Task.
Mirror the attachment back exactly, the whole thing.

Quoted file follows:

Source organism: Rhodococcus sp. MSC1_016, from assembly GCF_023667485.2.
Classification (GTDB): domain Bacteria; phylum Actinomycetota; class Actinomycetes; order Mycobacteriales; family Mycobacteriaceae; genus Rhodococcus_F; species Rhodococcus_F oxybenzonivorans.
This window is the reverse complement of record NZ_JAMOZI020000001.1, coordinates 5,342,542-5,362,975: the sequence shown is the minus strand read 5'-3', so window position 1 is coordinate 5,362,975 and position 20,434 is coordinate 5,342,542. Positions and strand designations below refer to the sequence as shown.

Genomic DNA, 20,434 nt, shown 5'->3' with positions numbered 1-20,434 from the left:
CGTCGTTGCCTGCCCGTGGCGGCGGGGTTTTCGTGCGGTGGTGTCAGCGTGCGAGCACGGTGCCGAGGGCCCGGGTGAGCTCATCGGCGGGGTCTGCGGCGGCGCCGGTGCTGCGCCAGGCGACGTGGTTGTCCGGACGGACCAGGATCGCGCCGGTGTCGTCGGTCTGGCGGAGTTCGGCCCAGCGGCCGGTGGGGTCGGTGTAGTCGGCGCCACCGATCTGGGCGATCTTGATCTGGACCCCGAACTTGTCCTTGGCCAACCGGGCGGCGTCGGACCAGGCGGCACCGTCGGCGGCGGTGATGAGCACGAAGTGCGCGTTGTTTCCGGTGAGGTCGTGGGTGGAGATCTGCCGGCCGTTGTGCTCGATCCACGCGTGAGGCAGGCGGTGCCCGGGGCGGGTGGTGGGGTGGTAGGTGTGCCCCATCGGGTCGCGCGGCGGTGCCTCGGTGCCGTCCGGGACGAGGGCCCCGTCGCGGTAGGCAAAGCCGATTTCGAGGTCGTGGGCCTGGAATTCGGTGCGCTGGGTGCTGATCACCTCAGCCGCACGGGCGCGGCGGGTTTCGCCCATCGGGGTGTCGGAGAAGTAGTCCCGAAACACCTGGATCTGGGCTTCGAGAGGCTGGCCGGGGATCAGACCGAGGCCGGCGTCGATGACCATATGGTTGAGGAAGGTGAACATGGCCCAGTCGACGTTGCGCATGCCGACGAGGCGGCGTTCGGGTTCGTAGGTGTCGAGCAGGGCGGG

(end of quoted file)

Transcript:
Source organism: Rhodococcus sp. MSC1_016, from assembly GCF_023667485.2.
Classification (GTDB): domain Bacteria; phylum Actinomycetota; class Actinomycetes; order Mycobacteriales; family Mycobacteriaceae; genus Rhodococcus_F; species Rhodococcus_F oxybenzonivorans.
This window is the reverse complement of record NZ_JAMOZI020000001.1, coordinates 5,342,542-5,362,975: the sequence shown is the minus strand read 5'-3', so window position 1 is coordinate 5,362,975 and position 20,434 is coordinate 5,342,542. Positions and strand designations below refer to the sequence as shown.

Genomic DNA, 20,434 nt, shown 5'->3' with positions numbered 1-20,434 from the left:
CGTCGTTGCCTGCCCGTGGCGGCGGGGTTTTCGTGCGGTGGTGTCAGCGTGCGAGCACGGTGCCGAGGGCCCGGGTGAGCTCATCGGCGGGGTCTGCGGCGGCGCCGGTGCTGCGCCAGGCGACGTGGTTGTCCGGACGGACCAGGATCGCGCCGGTGTCGTCGGTCTGGCGGAGTTCGGCCCAGCGGCCGGTGGGGTCGGTGTAGTCGGCGCCACCGATCTGGGCGATCTTGATCTGGACCCCGAACTTGTCCTTGGCCAACCGGGCGGCGTCGGACCAGGCGGCACCGTCGGCGGCGGTGATGAGCACGAAGTGCGCGTTGTTTCCGGTGAGGTCGTGGGTGGAGATCTGCCGGCCGTTGTGCTCGATCCACGCGTGAGGCAGGCGGTGCCCGGGGCGGGTGGTGGGGTGGTAGGTGTGCCCCATCGGGTCGCGCGGCGGTGCCTCGGTGCCGTCCGGGACGAGGGCCCCGTCGCGGTAGGCAAAGCCGATTTCGAGGTCGTGGGCCTGGAATTCGGTGCGCTGGGTGCTGATCACCTCAGCCGCACGGGCGCGGCGGGTTTCGCCCATCGGGGTGTCGGAGAAGTAGTCCCGAAACACCTGGATCTGGGCTTCGAGAGGCTGGCCGGGGATCAGACCGAGGCCGGCGTCGATGACCATATGGTTGAGGAAGGTGAACATGGCCCAGTCGACGTTGCGCATGCCGACGAGGCGGCGTTCGGGTTCGTAGGTGTCGAGCAGGGCGGG